Hulu, then, is facing a conundrum. If it requires all of its users to authenticate themselves as paying TV customers, its viewership and revenues will dwindle. The move to delay Fox shows for eight days reportedly spurred a spike in piracy of Fox programs. Cut off the cord-cutters entirely, and the migration away from Hulu would accelerate.
There’s no getting around the fact that the company has to do something to make its free service less appealing—just not too much less appealing. That is, it needs to make “plain old Hulu” plain enough and old enough to dissuade committed cable-watchers from canceling their paid subscriptions—but not so plain and old that freeloaders swallow their scruples and turn to BitTorrent (or in my case, just watch less TV). It’s not like Hulu can’t make money from cord-cutters: I’ve consumed more and better advertising there than I have anywhere else on the Web.
Hulu has been cagey in response to the authentication rumors, published in the New York Post earlier this month and attributed to anonymous sources, saying only that nothing has changed for the time being. It’s possible there’s even an internal battle brewing—Hulu’s executives have been known to clash with its owners over similar issues in the past. It’s also possible the company is currently embroiled in negotiations with its content partners. (A few, including Verizon and Dish Network, have already gone the authentication route for next-day viewing.)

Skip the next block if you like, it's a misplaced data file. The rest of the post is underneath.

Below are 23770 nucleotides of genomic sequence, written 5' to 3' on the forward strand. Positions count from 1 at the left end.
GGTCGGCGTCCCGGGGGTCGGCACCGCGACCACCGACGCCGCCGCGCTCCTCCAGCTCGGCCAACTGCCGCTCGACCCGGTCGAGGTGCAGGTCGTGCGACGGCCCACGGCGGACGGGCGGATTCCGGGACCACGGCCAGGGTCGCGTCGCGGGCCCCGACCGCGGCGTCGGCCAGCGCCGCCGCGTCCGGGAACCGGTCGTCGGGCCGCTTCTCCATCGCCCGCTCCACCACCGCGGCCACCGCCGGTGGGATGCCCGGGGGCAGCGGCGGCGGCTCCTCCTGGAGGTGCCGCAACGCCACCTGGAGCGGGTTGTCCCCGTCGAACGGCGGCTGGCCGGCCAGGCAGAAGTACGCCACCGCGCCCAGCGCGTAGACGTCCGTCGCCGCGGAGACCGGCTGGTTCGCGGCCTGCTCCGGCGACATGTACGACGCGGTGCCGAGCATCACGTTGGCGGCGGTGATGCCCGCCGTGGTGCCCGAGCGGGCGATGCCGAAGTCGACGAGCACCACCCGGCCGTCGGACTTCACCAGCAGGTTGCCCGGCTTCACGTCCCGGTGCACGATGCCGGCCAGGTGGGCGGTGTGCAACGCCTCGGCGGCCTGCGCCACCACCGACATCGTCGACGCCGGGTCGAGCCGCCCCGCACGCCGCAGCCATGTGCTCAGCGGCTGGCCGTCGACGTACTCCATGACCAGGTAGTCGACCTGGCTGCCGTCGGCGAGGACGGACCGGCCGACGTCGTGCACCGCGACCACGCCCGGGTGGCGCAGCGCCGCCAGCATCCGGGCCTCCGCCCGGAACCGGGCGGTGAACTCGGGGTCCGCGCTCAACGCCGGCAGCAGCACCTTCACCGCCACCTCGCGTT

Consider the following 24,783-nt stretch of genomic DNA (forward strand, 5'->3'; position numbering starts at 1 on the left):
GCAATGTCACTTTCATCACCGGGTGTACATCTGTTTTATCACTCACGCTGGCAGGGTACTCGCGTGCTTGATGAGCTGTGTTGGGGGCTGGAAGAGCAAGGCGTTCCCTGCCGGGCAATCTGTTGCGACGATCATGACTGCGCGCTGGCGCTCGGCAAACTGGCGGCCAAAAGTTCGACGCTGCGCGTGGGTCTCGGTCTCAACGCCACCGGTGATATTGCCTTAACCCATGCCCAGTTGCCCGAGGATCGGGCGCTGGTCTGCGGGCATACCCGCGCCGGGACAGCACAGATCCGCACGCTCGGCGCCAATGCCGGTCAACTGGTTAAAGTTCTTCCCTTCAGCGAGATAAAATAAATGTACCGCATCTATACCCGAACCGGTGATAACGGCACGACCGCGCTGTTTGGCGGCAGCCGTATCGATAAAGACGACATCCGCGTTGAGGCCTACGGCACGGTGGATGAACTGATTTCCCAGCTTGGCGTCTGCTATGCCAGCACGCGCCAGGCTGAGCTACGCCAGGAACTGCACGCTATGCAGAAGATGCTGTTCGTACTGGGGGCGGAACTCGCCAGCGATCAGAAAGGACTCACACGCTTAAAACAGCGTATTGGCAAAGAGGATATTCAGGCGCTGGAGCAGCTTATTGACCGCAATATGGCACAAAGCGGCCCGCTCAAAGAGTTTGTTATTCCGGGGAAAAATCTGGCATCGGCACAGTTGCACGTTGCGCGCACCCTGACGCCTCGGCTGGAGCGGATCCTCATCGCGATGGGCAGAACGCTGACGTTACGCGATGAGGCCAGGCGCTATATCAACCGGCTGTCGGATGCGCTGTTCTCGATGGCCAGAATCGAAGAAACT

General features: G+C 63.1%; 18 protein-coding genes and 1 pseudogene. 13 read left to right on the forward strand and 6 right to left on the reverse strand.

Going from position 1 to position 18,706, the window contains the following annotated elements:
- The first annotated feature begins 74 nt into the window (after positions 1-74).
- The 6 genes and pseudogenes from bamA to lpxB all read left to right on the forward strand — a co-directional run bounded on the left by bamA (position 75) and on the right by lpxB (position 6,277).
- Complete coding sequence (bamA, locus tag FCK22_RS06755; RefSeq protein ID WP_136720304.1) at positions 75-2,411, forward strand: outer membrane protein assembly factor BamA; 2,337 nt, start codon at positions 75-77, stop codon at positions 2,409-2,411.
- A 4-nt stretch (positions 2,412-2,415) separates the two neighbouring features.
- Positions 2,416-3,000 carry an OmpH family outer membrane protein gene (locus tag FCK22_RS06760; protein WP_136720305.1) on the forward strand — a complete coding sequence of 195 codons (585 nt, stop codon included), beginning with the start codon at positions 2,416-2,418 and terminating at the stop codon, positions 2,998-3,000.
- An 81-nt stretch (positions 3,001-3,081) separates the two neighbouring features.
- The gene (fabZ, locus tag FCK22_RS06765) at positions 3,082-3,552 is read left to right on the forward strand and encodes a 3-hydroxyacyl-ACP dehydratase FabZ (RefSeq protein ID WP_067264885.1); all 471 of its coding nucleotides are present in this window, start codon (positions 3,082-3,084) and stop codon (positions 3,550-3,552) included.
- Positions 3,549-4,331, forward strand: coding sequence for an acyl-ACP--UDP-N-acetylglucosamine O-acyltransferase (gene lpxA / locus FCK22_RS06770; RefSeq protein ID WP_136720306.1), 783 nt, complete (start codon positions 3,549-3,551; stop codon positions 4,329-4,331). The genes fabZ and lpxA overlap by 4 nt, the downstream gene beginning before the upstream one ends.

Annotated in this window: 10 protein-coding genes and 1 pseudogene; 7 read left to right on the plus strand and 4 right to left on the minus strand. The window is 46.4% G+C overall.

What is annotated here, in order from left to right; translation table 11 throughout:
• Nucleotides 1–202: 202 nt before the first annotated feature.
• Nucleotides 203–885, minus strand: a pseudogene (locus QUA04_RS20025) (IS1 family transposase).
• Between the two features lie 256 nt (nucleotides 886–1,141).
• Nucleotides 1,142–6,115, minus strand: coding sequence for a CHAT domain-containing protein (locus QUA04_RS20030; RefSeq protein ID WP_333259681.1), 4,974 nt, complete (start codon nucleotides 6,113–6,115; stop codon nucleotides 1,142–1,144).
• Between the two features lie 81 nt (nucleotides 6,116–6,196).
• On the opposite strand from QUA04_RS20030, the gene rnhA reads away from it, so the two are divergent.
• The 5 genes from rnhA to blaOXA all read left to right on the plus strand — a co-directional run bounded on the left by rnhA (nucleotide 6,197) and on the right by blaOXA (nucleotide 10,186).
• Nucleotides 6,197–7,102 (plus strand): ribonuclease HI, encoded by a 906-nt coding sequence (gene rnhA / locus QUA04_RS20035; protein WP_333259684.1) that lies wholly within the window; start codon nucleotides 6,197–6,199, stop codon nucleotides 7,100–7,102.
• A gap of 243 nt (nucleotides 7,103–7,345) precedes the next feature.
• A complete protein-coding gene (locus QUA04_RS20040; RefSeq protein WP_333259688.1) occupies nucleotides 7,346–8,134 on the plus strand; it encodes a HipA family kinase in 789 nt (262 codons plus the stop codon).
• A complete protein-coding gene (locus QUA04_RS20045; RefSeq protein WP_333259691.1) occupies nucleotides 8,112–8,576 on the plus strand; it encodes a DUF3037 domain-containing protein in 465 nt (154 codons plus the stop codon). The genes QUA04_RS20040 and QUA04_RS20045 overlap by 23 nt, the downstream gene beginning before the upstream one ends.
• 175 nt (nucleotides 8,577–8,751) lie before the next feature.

If so, it’s a tug-of-war not just for Hulu’s soul, but for the future of the television industry. To come through the long-term transition to online video with their revenues intact, Hulu’s owners have to steer a careful middle course between making the online streaming service too good to be true and not good enough to be true—between the Scylla and Charybdis of Napsterization and cannibalization. Here’s hoping they achieve mediocrity.
Correction, May 31, 2012: This article originally misstated the year that Hulu launched in the United States. It was 2008, not 2009. (Return to the corrected sentence.)